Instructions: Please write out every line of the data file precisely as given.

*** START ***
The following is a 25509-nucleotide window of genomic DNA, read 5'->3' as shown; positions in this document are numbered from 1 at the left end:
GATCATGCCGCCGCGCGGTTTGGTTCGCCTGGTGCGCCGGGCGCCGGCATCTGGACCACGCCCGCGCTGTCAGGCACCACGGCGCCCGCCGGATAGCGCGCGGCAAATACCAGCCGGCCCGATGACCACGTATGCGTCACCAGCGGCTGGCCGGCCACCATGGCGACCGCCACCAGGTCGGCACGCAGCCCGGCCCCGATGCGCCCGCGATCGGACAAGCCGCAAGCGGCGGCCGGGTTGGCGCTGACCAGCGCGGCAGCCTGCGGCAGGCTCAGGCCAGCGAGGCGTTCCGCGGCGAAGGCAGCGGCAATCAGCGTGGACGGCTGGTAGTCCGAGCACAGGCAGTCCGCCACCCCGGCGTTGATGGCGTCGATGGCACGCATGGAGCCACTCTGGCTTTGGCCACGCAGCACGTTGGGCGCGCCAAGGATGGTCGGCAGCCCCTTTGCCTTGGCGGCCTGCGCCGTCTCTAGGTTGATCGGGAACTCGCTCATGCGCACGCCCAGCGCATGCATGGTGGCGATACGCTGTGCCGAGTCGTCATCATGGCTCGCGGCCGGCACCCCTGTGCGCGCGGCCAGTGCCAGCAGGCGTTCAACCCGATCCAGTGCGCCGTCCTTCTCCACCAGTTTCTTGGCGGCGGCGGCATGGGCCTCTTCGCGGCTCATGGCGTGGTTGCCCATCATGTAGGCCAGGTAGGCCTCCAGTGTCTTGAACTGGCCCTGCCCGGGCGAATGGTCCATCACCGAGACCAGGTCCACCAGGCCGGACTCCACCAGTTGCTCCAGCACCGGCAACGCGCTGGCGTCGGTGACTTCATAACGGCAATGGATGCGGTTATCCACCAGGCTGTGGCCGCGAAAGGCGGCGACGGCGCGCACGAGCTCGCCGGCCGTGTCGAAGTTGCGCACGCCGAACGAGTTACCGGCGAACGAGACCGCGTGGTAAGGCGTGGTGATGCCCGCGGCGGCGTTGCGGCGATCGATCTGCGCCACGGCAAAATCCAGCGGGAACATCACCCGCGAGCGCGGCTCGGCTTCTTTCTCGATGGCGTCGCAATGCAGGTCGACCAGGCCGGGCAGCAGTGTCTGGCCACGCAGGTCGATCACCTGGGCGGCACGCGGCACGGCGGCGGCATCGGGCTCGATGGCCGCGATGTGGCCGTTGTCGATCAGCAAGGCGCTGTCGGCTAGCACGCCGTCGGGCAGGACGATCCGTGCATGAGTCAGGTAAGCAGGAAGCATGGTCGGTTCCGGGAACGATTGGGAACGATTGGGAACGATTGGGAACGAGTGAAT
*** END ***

The following is a 25509-nucleotide window of genomic DNA, read 5'->3' as shown; positions in this document are numbered from 1 at the left end:
GATCATGCCGCCGCGCGGTTTGGTTCGCCTGGTGCGCCGGGCGCCGGCATCTGGACCACGCCCGCGCTGTCAGGCACCACGGCGCCCGCCGGATAGCGCGCGGCAAATACCAGCCGGCCCGATGACCACGTATGCGTCACCAGCGGCTGGCCGGCCACCATGGCGACCGCCACCAGGTCGGCACGCAGCCCGGCCCCGATGCGCCCGCGATCGGACAAGCCGCAAGCGGCGGCCGGGTTGGCGCTGACCAGCGCGGCAGCCTGCGGCAGGCTCAGGCCAGCGAGGCGTTCCGCGGCGAAGGCAGCGGCAATCAGCGTGGACGGCTGGTAGTCCGAGCACAGGCAGTCCGCCACCCCGGCGTTGATGGCGTCGATGGCACGCATGGAGCCACTCTGGCTTTGGCCACGCAGCACGTTGGGCGCGCCAAGGATGGTCGGCAGCCCCTTTGCCTTGGCGGCCTGCGCCGTCTCTAGGTTGATCGGGAACTCGCTCATGCGCACGCCCAGCGCATGCATGGTGGCGATACGCTGTGCCGAGTCGTCATCATGGCTCGCGGCCGGCACCCCTGTGCGCGCGGCCAGTGCCAGCAGGCGTTCAACCCGATCCAGTGCGCCGTCCTTCTCCACCAGTTTCTTGGCGGCGGCGGCATGGGCCTCTTCGCGGCTCATGGCGTGGTTGCCCATCATGTAGGCCAGGTAGGCCTCCAGTGTCTTGAACTGGCCCTGCCCGGGCGAATGGTCCATCACCGAGACCAGGTCCACCAGGCCGGACTCCACCAGTTGCTCCAGCACCGGCAACGCGCTGGCGTCGGTGACTTCATAACGGCAATGGATGCGGTTATCCACCAGGCTGTGGCCGCGAAAGGCGGCGACGGCGCGCACGAGCTCGCCGGCCGTGTCGAAGTTGCGCACGCCGAACGAGTTACCGGCGAACGAGACCGCGTGGTAAGGCGTGGTGATGCCCGCGGCGGCGTTGCGGCGATCGATCTGCGCCACGGCAAAATCCAGCGGGAACATCACCCGCGAGCGCGGCTCGGCTTCTTTCTCGATGGCGTCGCAATGCAGGTCGACCAGGCCGGGCAGCAGTGTCTGGCCACGCAGGTCGATCACCTGGGCGGCACGCGGCACGGCGGCGGCATCGGGCTCGATGGCCGCGATGTGGCCGTTGTCGATCAGCAAGGCGCTGTCGGCTAGCACGCCGTCGGGCAGGACGATCCGTGCATGAGTCAGGTAAGCAGGAAGCATGGTCGGTTCCGGGAACGATTGGGAACGATTGGGAACGATTGGGAACGAGTGAAT